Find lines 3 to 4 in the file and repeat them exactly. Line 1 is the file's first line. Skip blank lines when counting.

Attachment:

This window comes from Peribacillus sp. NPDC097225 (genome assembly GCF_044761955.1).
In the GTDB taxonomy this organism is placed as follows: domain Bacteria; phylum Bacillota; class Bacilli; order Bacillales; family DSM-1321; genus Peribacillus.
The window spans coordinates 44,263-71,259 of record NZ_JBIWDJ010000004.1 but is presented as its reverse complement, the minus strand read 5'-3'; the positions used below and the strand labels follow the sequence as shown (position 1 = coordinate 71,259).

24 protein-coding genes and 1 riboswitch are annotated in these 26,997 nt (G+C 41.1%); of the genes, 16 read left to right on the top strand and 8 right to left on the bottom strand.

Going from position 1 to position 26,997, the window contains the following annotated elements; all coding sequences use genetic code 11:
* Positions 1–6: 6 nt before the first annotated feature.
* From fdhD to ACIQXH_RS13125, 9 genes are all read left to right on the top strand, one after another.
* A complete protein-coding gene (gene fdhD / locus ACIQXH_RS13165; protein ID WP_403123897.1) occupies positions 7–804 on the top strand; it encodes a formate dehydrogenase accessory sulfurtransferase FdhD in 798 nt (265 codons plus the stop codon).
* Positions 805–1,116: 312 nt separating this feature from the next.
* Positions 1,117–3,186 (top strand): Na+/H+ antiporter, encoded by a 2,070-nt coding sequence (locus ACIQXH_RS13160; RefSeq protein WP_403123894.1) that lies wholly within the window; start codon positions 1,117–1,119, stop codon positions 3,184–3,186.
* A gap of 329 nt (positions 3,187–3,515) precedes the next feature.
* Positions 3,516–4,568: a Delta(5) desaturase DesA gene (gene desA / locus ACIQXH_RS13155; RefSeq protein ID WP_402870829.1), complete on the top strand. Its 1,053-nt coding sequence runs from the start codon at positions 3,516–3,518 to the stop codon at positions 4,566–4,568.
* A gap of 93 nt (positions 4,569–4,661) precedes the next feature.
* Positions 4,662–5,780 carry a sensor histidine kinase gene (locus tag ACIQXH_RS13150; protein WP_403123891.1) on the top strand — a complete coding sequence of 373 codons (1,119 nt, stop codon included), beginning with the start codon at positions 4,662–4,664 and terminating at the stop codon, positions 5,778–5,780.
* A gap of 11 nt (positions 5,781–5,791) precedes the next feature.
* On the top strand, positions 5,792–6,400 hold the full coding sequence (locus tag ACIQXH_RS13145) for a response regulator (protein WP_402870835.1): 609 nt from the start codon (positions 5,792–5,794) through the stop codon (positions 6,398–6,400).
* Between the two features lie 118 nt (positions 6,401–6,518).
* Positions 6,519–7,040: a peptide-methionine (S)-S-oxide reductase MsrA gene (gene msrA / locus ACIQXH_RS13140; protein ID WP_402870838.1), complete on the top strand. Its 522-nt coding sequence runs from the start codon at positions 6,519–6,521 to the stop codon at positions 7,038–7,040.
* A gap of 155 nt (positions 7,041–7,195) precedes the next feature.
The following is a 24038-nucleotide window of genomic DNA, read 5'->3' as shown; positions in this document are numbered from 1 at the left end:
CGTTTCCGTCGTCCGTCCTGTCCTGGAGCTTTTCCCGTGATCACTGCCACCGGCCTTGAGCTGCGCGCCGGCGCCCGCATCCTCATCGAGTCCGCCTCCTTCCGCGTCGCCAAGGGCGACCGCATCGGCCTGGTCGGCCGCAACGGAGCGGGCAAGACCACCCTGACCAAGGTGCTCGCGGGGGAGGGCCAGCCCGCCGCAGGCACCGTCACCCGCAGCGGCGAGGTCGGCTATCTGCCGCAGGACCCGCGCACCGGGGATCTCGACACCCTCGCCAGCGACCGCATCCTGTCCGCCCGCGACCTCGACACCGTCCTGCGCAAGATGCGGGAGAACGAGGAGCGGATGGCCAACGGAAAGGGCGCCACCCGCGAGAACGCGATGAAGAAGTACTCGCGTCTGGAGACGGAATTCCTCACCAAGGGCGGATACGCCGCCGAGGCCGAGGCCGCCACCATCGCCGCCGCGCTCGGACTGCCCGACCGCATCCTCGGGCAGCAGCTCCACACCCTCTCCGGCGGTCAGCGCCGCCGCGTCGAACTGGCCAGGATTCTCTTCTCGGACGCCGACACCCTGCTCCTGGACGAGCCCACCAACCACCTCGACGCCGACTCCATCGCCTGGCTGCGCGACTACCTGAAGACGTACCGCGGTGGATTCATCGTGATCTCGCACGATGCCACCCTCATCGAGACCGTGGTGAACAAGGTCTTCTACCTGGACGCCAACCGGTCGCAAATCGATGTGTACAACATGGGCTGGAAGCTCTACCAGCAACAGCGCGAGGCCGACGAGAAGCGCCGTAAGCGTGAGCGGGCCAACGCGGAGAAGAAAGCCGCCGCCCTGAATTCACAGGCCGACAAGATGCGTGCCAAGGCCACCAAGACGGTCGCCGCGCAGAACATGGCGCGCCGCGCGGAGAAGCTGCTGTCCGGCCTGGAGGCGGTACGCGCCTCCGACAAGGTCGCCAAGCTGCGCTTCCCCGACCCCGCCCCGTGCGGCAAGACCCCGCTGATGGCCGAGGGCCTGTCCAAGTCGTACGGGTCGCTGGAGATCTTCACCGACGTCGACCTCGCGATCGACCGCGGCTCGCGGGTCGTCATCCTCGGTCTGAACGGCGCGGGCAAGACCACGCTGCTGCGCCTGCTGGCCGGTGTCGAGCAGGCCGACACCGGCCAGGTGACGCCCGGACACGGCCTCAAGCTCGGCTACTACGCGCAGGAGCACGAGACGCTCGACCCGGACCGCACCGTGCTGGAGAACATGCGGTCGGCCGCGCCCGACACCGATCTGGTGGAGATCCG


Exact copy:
The window spans coordinates 44,263-71,259 of record NZ_JBIWDJ010000004.1 but is presented as its reverse complement, the minus strand read 5'-3'; the positions used below and the strand labels follow the sequence as shown (position 1 = coordinate 71,259).

24 protein-coding genes and 1 riboswitch are annotated in these 26,997 nt (G+C 41.1%); of the genes, 16 read left to right on the top strand and 8 right to left on the bottom strand.